The calendar may say summer, but school is back in session -- or soon will be.
Fresno Unified and Madera Unified students resume classes today. Visalia Unified will begin Thursday and Clovis Unified will begin school in a week.
One of the first districts to welcome students back was Central Unified School District in Fresno. The district's 14,500 students returned to classrooms Aug. 11.
Nearly all Valley school districts are asking parents to be on the lookout for pertussis, more commonly referred to as whooping cough. Symptoms include severe coughing spasms that can last for weeks. School and health officials are requesting that parents make sure their child's immunizations are current.
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California has reported 2,174 cases through July 27, a sixfold increase from the 349 cases reported through the same period last year. Seven infants have died of the disease this year.
Other things to look out for in some school districts are increased class sizes -- both Fresno and Central unified school districts will have more students in elementary classes after budget cuts eliminated some teaching positions.
Some Fresno Unified students will arrive on campuses in new buses powered by compressed natural gas. Thirty buses were paid for with a $5 million grant from the California Air Resources Board and the San Joaquin Valley Air Pollution Control District. The buses are less polluting and will reduce fuel costs.
At Duncan Polytechnical High School in central Fresno, a pilot preschool program launches today to better prepare neighborhood children for kindergarten.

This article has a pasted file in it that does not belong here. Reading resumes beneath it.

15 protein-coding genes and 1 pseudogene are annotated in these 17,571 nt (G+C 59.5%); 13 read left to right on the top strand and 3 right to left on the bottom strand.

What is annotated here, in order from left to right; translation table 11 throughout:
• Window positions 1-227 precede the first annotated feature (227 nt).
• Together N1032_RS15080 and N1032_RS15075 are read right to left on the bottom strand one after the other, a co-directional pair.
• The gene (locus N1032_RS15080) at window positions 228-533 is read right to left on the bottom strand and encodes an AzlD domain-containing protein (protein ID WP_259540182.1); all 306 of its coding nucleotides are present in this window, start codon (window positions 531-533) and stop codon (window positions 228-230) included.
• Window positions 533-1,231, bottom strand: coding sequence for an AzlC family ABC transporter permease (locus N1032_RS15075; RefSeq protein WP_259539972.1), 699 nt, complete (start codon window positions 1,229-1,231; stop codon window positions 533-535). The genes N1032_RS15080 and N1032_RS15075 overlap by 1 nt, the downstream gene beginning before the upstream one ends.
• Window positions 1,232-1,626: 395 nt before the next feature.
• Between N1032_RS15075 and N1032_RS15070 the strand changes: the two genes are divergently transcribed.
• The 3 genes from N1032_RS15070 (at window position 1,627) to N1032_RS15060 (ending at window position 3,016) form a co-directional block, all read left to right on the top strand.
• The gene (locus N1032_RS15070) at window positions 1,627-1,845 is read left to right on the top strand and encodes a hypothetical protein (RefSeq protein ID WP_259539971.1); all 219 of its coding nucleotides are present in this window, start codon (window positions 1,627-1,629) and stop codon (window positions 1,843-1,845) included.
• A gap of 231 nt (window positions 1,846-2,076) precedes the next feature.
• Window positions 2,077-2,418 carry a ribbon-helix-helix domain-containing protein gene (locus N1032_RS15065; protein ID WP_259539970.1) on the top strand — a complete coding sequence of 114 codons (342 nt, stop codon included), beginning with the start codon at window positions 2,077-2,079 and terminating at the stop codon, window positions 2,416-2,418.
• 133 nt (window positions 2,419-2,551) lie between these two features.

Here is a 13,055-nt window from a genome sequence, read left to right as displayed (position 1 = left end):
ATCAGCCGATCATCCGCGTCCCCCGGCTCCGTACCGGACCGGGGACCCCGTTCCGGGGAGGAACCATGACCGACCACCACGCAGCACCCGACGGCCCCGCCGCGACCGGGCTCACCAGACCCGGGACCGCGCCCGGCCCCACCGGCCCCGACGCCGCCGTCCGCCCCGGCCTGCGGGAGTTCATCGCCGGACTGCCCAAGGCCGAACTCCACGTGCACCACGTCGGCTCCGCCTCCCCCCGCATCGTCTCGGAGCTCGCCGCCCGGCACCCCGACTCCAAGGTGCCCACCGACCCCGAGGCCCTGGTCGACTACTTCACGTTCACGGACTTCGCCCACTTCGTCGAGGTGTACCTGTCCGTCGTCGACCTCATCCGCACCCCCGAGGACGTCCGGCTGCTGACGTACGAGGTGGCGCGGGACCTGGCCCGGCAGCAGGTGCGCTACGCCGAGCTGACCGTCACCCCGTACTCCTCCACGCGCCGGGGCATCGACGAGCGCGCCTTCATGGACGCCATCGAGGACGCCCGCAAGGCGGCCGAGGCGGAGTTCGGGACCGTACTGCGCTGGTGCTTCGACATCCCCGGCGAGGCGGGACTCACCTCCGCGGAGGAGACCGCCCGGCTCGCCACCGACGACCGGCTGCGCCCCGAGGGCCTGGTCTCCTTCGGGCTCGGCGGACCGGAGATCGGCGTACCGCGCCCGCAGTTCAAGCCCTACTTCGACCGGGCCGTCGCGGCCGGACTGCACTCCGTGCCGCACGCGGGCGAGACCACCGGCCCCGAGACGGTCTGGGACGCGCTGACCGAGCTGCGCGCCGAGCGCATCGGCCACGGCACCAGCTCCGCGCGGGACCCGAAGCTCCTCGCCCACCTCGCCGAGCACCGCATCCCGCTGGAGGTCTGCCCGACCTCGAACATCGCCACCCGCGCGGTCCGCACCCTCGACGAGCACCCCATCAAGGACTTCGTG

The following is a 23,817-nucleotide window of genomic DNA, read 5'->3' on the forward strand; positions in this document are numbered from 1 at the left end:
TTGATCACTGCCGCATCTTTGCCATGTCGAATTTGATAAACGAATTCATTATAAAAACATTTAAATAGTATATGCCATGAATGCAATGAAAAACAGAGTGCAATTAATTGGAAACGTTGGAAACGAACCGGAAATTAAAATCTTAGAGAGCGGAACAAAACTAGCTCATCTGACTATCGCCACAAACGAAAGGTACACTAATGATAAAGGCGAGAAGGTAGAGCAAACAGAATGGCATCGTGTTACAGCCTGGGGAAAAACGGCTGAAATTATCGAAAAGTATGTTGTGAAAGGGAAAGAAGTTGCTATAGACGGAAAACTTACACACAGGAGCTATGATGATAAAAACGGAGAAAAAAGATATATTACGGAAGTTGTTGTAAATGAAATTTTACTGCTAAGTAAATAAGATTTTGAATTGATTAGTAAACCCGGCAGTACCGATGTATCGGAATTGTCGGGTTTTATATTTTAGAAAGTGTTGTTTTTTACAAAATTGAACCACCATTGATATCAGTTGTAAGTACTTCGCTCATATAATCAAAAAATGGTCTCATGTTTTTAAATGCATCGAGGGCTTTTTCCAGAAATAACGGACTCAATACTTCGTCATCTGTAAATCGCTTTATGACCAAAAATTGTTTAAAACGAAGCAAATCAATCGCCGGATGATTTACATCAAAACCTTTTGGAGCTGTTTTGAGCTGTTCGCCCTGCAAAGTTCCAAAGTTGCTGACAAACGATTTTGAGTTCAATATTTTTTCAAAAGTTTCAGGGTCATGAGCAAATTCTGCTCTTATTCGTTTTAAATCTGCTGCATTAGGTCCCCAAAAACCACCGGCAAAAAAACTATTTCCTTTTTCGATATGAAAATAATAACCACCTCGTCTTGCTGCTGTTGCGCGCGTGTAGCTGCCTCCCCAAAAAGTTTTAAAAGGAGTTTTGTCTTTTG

Meal time will see a few changes, too. New breakfast and lunch items include yogurt with peaches and granola, and oven-baked curly fries, part of the district's effort to increase meal options and offer more healthy items.
Teachers and administrators will be using a new computer program called ATLAS, which stands for Achievement, Technology, Learning and Assessment System.
The program was developed by the district and Microsoft, and will be phased in to replace the PowerSchool and mainframe systems for tracking enrollment, scheduling, attendance and grades for the district's 73,000 students. Parents will be able to access the new system.
Other changes will be more visible: 13 elementary schools will be undergoing modernization, as will Tioga Middle School and Bullard High School. The upgrades are funded by Measure K bond money.
And there will be some new faces in charge at 19 schools. The principals were either promoted, transferred or hired at the schools.
-- Tracy Correa
The growing Central Unified School District, with schools located mostly west of Highway 99, has launched a new effort that uses student data to improve classroom instruction -- and, ultimately, student performance in class and on state assessment tests.
Superintendent Michael Berg said that although the district has used data in the past, this new effort is designed to spot trends that help explain why a class or group of students is struggling with specific subjects or skills.
Students might not notice the new instructional effort, but they will likely notice the renovations at Roosevelt, Teague and McKinley elementary schools. Central High School West Campus also was renovated.
And the district's alternative education school -- Pathway Community Day School -- has a new home. It is now at Nielsen and Teilman avenues in a building that is being leased from the Fresno County Office of Education.
The new building is four times the size of the old one with extra space for the district's professional development and other programs. The renovation and upgrade costs are covered by Measure B, the district's bond measure.